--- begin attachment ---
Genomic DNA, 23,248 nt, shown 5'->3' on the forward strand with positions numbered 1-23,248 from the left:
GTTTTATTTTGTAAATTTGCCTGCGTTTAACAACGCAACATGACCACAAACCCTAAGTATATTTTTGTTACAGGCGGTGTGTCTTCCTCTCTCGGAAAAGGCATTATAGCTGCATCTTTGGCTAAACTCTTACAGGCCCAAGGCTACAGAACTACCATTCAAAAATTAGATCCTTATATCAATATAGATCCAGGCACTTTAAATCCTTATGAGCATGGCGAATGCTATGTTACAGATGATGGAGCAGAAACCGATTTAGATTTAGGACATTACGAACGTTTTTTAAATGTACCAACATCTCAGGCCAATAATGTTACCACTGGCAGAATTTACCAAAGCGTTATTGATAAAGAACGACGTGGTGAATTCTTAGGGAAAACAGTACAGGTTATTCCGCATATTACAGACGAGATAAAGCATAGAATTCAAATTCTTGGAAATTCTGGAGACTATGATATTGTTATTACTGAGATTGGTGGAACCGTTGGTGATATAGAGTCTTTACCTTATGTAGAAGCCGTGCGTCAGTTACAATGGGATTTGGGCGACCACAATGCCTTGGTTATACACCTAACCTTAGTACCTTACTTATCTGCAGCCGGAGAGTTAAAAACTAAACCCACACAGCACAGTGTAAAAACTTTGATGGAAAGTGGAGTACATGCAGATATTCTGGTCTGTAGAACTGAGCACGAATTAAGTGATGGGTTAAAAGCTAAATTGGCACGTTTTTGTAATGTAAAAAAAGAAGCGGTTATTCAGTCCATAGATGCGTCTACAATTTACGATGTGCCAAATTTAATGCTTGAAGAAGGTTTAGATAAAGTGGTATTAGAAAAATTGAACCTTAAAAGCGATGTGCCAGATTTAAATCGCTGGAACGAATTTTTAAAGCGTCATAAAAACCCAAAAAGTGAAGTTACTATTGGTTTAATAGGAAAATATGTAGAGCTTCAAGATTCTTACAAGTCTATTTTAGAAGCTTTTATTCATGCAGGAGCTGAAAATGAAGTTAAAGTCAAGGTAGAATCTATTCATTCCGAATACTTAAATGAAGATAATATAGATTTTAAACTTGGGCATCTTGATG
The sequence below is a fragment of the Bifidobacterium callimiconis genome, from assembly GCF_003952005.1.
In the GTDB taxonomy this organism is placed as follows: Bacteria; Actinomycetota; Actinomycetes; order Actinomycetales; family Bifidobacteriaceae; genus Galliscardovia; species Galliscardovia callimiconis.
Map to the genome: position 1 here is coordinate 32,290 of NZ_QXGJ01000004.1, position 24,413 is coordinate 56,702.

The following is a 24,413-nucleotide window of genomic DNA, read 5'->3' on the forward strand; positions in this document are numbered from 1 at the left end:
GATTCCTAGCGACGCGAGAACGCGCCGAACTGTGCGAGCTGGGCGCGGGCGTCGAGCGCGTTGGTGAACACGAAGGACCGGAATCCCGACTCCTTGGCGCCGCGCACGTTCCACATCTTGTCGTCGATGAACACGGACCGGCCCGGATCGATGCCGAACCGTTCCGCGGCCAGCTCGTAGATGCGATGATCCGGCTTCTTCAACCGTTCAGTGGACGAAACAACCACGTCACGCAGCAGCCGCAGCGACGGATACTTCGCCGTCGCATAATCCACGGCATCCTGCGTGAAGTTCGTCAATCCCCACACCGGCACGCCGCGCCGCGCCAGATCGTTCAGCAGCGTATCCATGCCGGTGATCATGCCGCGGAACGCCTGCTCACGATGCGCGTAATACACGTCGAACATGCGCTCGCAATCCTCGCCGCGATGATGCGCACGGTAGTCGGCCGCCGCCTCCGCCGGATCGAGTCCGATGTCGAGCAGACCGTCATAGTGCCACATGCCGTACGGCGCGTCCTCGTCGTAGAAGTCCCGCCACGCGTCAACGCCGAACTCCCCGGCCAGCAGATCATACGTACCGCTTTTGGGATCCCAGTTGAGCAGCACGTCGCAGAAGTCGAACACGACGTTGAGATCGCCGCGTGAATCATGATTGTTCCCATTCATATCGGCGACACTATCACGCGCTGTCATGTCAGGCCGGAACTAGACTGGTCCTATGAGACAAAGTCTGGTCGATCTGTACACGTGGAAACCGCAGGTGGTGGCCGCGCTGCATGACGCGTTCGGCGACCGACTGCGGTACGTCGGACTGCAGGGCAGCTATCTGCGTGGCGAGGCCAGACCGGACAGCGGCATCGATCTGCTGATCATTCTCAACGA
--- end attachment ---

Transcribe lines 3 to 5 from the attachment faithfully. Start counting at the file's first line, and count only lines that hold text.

The sequence below is a fragment of the Bifidobacterium callimiconis genome, from assembly GCF_003952005.1.
In the GTDB taxonomy this organism is placed as follows: Bacteria; Actinomycetota; Actinomycetes; order Actinomycetales; family Bifidobacteriaceae; genus Galliscardovia; species Galliscardovia callimiconis.
Map to the genome: position 1 here is coordinate 32,290 of NZ_QXGJ01000004.1, position 24,413 is coordinate 56,702.